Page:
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Moz/FF

Is your open source community optimized for contributors?

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Interviews
Moz/FF
OSS

Josh Matthews is a platform developer at Mozilla. He's a programmer who writes Rust code and is active in the development of Firefox. His development experience has led him to enjoy mentoring new contributors in open source projects.

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Safety/Privacy in Firefox

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Moz/FF
Security
  • Firefox and cookie micromanagement

    For most of its existence, Firefox has provided users with the ability to manage how cookies are stored with a rather high degree of granularity: users can block specific cookies, create site-wide exceptions to the accept/block policy, and configure behavior for third-party cookies. Up until Firefox 44, there was an additional option as well, one that allowed users to choose the expiration point (that is, expiring them at the end of the session or letting them persist) for every cookie they encounter. That option was removed in the Firefox 44 release, which has made some users rather unhappy.

    The option in question was found in the Privacy preferences screen, labeled "Ask me every time" on the "Keep until:" selector. When enabled, the option raised a dialog box asking the user to accept or reject each cookie encountered, with a "accept for this session only" choice provided. Removing the option was proposed in 2010, although the patch to perform the removal did not land until 2015. It was released in Firefox 44 in January 2016.

  • How Safe Browsing works in Firefox

    If you want to learn more about how Safe Browsing works in Firefox, you can find all of the technical details on the Safe Browsing and Application Reputation pages of the Mozilla wiki or you can ask questions on our mailing list.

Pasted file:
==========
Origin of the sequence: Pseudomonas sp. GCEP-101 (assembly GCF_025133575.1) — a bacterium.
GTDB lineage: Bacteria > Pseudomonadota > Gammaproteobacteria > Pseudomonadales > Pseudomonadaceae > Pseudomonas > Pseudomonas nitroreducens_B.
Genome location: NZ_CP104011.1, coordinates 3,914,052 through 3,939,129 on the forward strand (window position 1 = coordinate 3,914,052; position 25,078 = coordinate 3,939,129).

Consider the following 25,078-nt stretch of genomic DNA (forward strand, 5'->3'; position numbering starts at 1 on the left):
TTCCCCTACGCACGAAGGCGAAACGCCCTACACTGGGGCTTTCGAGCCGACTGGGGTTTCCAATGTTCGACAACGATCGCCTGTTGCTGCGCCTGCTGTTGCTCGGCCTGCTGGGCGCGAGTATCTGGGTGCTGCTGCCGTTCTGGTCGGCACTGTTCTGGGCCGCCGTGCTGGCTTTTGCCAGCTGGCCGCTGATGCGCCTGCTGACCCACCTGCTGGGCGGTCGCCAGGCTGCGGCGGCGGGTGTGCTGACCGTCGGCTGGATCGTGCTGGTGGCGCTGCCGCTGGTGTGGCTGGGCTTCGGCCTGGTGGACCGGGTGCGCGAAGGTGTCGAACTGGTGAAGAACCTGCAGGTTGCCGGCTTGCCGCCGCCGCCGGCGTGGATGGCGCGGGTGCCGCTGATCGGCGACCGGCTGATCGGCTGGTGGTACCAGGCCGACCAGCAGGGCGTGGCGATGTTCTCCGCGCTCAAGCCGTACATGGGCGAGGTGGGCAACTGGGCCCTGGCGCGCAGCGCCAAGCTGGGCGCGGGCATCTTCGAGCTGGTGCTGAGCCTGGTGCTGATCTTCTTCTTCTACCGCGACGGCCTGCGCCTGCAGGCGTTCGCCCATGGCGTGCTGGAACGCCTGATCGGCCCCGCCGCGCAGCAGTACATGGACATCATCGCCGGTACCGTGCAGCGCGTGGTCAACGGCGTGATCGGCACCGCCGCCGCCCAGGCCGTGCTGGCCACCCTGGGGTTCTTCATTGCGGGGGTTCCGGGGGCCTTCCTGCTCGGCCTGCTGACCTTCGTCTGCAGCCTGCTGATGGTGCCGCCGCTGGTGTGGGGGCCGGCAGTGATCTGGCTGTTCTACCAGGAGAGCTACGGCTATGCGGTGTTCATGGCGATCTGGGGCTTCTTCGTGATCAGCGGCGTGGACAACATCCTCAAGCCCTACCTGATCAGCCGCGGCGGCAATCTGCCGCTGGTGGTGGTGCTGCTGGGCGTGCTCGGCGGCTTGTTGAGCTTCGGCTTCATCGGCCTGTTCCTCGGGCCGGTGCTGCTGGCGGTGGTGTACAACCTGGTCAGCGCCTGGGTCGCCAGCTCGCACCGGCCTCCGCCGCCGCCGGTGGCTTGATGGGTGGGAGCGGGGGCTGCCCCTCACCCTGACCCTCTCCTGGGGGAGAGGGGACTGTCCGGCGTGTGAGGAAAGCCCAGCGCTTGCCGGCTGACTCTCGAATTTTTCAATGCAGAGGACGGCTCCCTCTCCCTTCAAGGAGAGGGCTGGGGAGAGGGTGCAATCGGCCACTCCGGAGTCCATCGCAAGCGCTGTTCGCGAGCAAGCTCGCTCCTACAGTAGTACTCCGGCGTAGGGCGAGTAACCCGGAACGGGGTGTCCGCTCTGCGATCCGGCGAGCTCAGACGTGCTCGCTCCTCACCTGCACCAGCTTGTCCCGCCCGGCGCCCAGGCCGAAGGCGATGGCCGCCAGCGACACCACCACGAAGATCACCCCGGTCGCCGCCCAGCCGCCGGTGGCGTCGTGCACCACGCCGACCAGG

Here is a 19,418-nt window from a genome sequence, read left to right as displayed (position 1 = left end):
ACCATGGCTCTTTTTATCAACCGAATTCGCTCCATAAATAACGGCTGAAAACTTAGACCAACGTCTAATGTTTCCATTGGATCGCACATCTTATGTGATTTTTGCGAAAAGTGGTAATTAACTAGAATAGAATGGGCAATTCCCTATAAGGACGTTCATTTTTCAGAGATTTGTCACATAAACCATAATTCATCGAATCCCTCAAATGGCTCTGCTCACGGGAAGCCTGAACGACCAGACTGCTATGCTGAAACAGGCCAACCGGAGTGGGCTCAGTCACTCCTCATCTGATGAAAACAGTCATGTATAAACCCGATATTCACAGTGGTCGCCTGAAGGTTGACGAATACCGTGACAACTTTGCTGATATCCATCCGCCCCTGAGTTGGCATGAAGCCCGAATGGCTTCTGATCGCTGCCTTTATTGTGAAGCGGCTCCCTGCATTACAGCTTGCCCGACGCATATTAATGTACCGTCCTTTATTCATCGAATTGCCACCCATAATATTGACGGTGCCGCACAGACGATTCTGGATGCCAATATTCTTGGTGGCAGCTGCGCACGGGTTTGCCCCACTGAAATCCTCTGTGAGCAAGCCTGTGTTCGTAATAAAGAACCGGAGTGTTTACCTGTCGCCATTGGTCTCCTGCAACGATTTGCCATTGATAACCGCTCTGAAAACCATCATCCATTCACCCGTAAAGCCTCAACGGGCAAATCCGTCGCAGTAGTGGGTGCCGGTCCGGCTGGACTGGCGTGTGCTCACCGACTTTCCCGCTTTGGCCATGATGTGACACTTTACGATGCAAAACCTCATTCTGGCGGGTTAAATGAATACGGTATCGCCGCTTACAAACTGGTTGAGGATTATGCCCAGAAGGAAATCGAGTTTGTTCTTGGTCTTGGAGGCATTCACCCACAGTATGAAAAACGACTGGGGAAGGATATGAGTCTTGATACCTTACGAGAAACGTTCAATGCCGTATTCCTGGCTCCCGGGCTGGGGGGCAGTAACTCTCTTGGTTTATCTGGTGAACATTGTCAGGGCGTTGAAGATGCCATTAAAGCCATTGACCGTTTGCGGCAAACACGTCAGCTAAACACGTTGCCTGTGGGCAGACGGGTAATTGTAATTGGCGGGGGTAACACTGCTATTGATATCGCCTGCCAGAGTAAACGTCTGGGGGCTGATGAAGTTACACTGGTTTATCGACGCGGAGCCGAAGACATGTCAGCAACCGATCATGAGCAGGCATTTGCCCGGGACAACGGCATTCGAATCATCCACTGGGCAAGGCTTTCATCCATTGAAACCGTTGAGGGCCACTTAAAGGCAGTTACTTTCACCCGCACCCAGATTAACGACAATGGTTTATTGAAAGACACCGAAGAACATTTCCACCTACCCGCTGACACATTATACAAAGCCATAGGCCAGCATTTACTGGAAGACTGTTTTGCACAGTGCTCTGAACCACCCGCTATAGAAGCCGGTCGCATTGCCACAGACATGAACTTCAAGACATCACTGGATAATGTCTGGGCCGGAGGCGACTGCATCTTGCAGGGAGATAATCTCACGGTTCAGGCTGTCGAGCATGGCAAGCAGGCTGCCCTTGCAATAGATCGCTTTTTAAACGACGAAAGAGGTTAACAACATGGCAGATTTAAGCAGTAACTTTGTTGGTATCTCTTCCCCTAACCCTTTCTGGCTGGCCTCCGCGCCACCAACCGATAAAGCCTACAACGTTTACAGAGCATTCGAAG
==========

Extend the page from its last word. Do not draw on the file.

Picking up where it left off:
• Decentraleyes Addon Fixes Browser Privacy, Circumvents CDNs

    Widespread CDN acceptance has been a security flaw that sacrifices privacy simply because it breaks web pages on anything put a text-based browser, which is a sacrifice few are willing to make for the sake of their information remaining local.

Mozilla News

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Moz/FF
  • Memory Usage of Firefox with e10s Enabled
  • A WebAssembly Milestone: Experimental Support in Multiple Browsers

    WebAssembly is an emerging standard whose goal is to define a safe, portable, size- and load-time efficient binary compiler target which offers near-native performance—a virtual CPU for the Web. WebAssembly is being developed in a W3C Community Group (CG) whose members include Mozilla, Microsoft, Google and Apple.

  • Advantages of WebExtensions for Developers

    Presently, Firefox supports two main kinds of add-ons. First were XUL or XPCOM add-ons, which interface directly with the browser’s internals. They are fabulously powerful, as powerful as the browser itself. However, with that power comes security risk and the likelihood that extensions will break as the browser changes.

Mozilla Firefox 45.0 Gets Its First Point Release, Brings Back Non-Standard JAR

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Moz/FF

Today, March 17, 2016, Mozilla unveiled the first point release of the recently announced Firefox 45.0 web browser for all supported platforms, including GNU/Linux, Mac OS X, and Microsoft Windows.

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Mozilla News

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Moz/FF

Mozilla will emit 'first version' of Servo-based Rust browser in June